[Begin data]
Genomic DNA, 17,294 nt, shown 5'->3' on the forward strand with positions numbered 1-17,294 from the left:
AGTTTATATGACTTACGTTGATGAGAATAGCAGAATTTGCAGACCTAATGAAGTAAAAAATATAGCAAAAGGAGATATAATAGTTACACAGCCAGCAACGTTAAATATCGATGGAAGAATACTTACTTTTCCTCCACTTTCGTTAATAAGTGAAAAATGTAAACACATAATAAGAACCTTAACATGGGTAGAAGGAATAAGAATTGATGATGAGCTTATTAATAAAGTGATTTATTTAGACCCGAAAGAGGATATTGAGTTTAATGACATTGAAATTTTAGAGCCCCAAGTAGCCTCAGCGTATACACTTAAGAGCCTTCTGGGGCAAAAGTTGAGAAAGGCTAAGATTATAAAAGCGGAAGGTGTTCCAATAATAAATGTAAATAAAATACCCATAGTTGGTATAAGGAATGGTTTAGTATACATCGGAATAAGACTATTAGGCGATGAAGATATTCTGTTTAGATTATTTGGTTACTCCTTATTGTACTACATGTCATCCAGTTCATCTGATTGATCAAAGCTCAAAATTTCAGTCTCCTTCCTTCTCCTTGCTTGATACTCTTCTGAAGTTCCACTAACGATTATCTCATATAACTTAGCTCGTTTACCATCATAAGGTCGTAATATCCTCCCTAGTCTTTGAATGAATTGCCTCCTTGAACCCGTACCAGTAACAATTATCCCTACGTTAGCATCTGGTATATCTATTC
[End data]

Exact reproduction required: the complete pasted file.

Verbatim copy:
Genomic DNA, 17,294 nt, shown 5'->3' on the forward strand with positions numbered 1-17,294 from the left:
AGTTTATATGACTTACGTTGATGAGAATAGCAGAATTTGCAGACCTAATGAAGTAAAAAATATAGCAAAAGGAGATATAATAGTTACACAGCCAGCAACGTTAAATATCGATGGAAGAATACTTACTTTTCCTCCACTTTCGTTAATAAGTGAAAAATGTAAACACATAATAAGAACCTTAACATGGGTAGAAGGAATAAGAATTGATGATGAGCTTATTAATAAAGTGATTTATTTAGACCCGAAAGAGGATATTGAGTTTAATGACATTGAAATTTTAGAGCCCCAAGTAGCCTCAGCGTATACACTTAAGAGCCTTCTGGGGCAAAAGTTGAGAAAGGCTAAGATTATAAAAGCGGAAGGTGTTCCAATAATAAATGTAAATAAAATACCCATAGTTGGTATAAGGAATGGTTTAGTATACATCGGAATAAGACTATTAGGCGATGAAGATATTCTGTTTAGATTATTTGGTTACTCCTTATTGTACTACATGTCATCCAGTTCATCTGATTGATCAAAGCTCAAAATTTCAGTCTCCTTCCTTCTCCTTGCTTGATACTCTTCTGAAGTTCCACTAACGATTATCTCATATAACTTAGCTCGTTTACCATCATAAGGTCGTAATATCCTCCCTAGTCTTTGAATGAATTGCCTCCTTGAACCCGTACCAGTAACAATTATCCCTACGTTAGCATCTGGTATATCTATTC